Writing about a volatile commodity price always runs the risk of having the markets make nonsense of anything one says by the time the piece is published. However, the awesome rise of the price of gold, which is on a 21 month tear and has been tumbling one record high after another since it went through $1290 on Wednesday 22 September, is worth commenting on in and of itself.
The explanations being given for this are many and various, mostly having to do either with the weakness in the US dollar (which boosts dollar denominated commodities like gold) or with investor disquiet in the face of mixed economic signals, or with some combination of the two. However, there has been no shortage of additional and or deeper analysis.
Back in October 2009, a website, Longwave - whose name favours the cycle theories of the Russian economist Kondratieff, who gave his name to the theory of the Kondratieff 50 year economic boom and bust cycle (well worth Googling if you have never heard of it) - pointed out that with US Treasury Bill yields at zero, for all intents and purposes, there is no opportunity cost for investors in going into gold. It’s not as if they could earn five percent on their cash, and if you are scared of the volatility in equities then a rising gold market looks like a no-brainer.
However, the perplexing part of all this is that despite investor suspicions about helicopter Ben Bernanke’s fondness for rolling the printing presses and monetising the US debt, economists around the world are pretty much united in believing that the biggest risk to the US economy in the short term is deflation, not inflation.
Gold works as a value hedge against rampant inflation. With deflation the picture is much more uncertain, and most commentators would anticipate a sharp flow of capital out of gold in the early stages of a deflationary slide. This should be making gold look very overbought, but investor appetite says differently. So what else is sustaining gold?
After China’s intervention in the base metals market, swooping in to buy a three year store of copper in 2008 at a time when copper prices were arguably undervalued, every time there is a solid and rather opaque rise in the price of a metal people look to see if they can spot a fistful of large, well laden cargo vessels heading for China with the swag. China has said quite openly that it intends to increase its holdings of gold so that theory holds up. India too, is buying more gold to hoard. So that accounts for some large scale price pumping intervention.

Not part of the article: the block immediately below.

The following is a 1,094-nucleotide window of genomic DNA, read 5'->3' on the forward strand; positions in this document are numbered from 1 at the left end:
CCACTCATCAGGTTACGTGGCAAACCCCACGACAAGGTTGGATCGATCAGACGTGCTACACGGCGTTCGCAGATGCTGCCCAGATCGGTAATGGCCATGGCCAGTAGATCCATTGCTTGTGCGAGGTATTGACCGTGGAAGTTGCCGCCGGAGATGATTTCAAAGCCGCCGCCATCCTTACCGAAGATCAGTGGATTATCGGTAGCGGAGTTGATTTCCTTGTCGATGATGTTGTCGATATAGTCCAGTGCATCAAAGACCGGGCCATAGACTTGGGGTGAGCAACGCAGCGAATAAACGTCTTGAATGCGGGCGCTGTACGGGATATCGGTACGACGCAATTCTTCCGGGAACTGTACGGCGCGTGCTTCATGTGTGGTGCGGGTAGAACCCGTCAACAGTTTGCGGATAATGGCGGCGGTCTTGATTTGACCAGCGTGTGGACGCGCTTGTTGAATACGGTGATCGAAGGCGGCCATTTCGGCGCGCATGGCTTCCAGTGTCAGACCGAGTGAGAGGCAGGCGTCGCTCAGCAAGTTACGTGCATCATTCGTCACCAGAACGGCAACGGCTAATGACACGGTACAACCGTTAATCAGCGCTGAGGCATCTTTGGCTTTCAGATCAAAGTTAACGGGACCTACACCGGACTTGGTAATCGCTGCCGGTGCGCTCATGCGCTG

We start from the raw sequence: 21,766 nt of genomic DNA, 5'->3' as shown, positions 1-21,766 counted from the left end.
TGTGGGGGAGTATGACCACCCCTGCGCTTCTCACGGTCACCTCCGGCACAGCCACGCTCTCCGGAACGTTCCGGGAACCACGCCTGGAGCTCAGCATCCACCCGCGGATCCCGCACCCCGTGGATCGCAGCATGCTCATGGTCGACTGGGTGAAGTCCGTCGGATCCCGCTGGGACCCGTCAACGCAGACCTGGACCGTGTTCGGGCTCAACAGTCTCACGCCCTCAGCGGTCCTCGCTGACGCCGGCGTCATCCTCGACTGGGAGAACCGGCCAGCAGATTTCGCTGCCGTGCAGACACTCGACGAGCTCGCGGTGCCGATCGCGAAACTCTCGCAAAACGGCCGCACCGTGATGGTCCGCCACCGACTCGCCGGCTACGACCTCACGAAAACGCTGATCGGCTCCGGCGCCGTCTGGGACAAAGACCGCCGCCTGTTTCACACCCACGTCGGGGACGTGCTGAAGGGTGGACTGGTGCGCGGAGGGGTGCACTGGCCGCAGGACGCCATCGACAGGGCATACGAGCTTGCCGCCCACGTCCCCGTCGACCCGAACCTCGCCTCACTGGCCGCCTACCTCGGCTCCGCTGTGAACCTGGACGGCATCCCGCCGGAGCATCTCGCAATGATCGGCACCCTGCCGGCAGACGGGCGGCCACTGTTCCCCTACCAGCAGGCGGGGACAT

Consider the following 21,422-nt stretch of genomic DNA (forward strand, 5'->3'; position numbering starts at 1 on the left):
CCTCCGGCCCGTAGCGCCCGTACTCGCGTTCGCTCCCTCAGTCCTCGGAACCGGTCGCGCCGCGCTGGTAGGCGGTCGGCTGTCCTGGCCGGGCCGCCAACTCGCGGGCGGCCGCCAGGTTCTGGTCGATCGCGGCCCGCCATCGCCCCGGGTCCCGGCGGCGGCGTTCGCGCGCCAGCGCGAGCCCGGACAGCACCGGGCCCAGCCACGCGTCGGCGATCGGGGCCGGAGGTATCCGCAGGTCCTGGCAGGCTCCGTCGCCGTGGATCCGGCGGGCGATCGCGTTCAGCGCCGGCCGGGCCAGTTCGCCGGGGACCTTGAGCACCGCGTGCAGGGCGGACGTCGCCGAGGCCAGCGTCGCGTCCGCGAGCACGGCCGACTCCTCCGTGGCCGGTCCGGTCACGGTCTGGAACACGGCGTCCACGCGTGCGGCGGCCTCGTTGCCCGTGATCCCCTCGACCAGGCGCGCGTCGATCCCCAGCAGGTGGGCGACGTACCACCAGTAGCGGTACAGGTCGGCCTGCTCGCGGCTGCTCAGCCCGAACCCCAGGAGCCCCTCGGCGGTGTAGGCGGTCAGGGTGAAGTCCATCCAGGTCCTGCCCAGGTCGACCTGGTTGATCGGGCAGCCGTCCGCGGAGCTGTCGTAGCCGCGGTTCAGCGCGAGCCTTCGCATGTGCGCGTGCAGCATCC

However, the biggest change is undoubtedly the role played by ever increasing popularity of gold ETFs (Exchange Traded Funds), which give the retail investor instant access to bullion and which come in all sorts of flavours, from gold shorting ETFs, to long gold ETFs, to leveraged gold ETFs (where you get your profits/losses multipled 2x or 3x times). The ETFs have created a ready channel down which large volumes of money can pour into gold at a moment’s notice. (Of course, what pours in could also pour out, and the gold price can correct downwards at speeds reminiscent of May’s “flash crash”.)
On top of all of this, one rather different answer to the persistent strength of gold in the face of what looks like deflationary possibilities in the US is suggested by Arun Motianey, Director of Fixed-Income Strategy at Roubini Global Economics (RGE). I recently interviewed him for a forthcoming article in IPE. His view was that the continued rise in the price of gold becomes a lot more rational if you widen your gaze to look not just at the US dollar, but at the whole dollar “block”, including all those emerging economies in Asia and the Middle East who are still pegged, in one way or another, to the dollar. Many of their economies are grappling with inflation that is either in or not far off double digit levels. The pseudo exchange rate that underlies all of this is experiencing a crisis and that crisis is translating into the price of gold. As he puts it, extreme US centrism, which is how the dollar/gold debate plays out, is not the right lens with which to look at world inflation. If you view the whole dollar block then inflation obviously is an issue, and a major issue at that. Moreover, so far central banks in the global dollar block are way behind the curve as far as grappling with inflation is concerned. In those circumstances, why wouldn’t investors flee to gold?
Further reading on international gold markets and inflation and deflation:
- Fear adds lustre to gold, Blog post by Anthony Harrington
- Methods for Dealing with Inflation Risk, QFINANCE checklist
- Trust, Fear, and a Dead Economist, by Todd Buchholz
- A Not So Cheerful Future for LBOs, by Jon Moulton
Tags: banking , bubble , deflation , derivatives , gold , inflation , sovereign debt , US dollar